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snowfall

[snoh-fawl] /ˈsnoʊˌfɔl/
noun
1.
a fall of snow.
2.
the amount of snow at a particular place or in a given time.
Origin of snowfall
1815-1825
First recorded in 1815-25; snow + fall
Dictionary.com Unabridged
Based on the Random House Dictionary, © Random House, Inc. 2017.
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Examples from the Web for snowfall
Contemporary Examples
Historical Examples
  • Here and there acres of white blossom, looking like a snowfall.

    Ireland as It Is Robert John Buckley (AKA R.J.B.)
  • snowfall is very rare as far south as the City of Mexico, but is not unknown.

    Mexico Charles Reginald Enock
  • The snowfall was lighter now; he could find his way more easily.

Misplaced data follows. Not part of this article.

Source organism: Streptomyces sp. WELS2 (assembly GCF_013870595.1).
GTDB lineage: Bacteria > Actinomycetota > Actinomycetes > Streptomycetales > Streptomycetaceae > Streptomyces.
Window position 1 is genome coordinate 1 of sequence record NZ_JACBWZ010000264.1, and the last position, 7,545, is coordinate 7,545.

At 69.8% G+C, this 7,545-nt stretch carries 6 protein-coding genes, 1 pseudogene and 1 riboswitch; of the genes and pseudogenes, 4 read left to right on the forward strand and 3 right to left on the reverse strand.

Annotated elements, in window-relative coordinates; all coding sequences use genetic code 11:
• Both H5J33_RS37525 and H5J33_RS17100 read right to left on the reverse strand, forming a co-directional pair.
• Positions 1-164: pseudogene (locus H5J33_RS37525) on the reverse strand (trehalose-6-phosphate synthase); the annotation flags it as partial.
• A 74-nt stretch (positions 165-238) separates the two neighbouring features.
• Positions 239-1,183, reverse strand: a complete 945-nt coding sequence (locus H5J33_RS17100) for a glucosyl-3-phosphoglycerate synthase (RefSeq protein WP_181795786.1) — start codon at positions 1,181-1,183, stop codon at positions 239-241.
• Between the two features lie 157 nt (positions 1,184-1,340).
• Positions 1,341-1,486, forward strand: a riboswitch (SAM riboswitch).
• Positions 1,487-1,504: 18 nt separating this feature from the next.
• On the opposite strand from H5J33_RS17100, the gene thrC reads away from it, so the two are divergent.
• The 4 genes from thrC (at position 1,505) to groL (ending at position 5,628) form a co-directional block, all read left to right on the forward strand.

The White Desert

    Courtney Ryley Cooper
  • The First snowfall is one of the most perfect poems in our language.

    Journeys Through Bookland, Vol. 10

    Charles Herbert Sylvester
  • The next morning was cold, but the snowfall had ceased for a spell.

    Blind Man's Lantern Allen Kim Lang
British Dictionary definitions for snowfall

snowfall

/ˈsnəʊˌfɔːl/
noun
1.
a fall of snow
2.
(meteorol) the amount of snow received in a specified place and time
Collins English Dictionary - Complete & Unabridged 2012 Digital Edition
© William Collins Sons & Co. Ltd. 1979, 1986 © HarperCollins
Publishers 1998, 2000, 2003, 2005, 2006, 2007, 2009, 2012
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Word Origin and History for snowfall
n.

1821, "fall of snow," especially a quiet one (as distinguished from a snowstorm), from snow (n.) + storm (n.). From 1875 as "amount that falls at a place in a given time."

Online Etymology Dictionary, © 2010 Douglas Harper
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Word Value for snowfall

14
17
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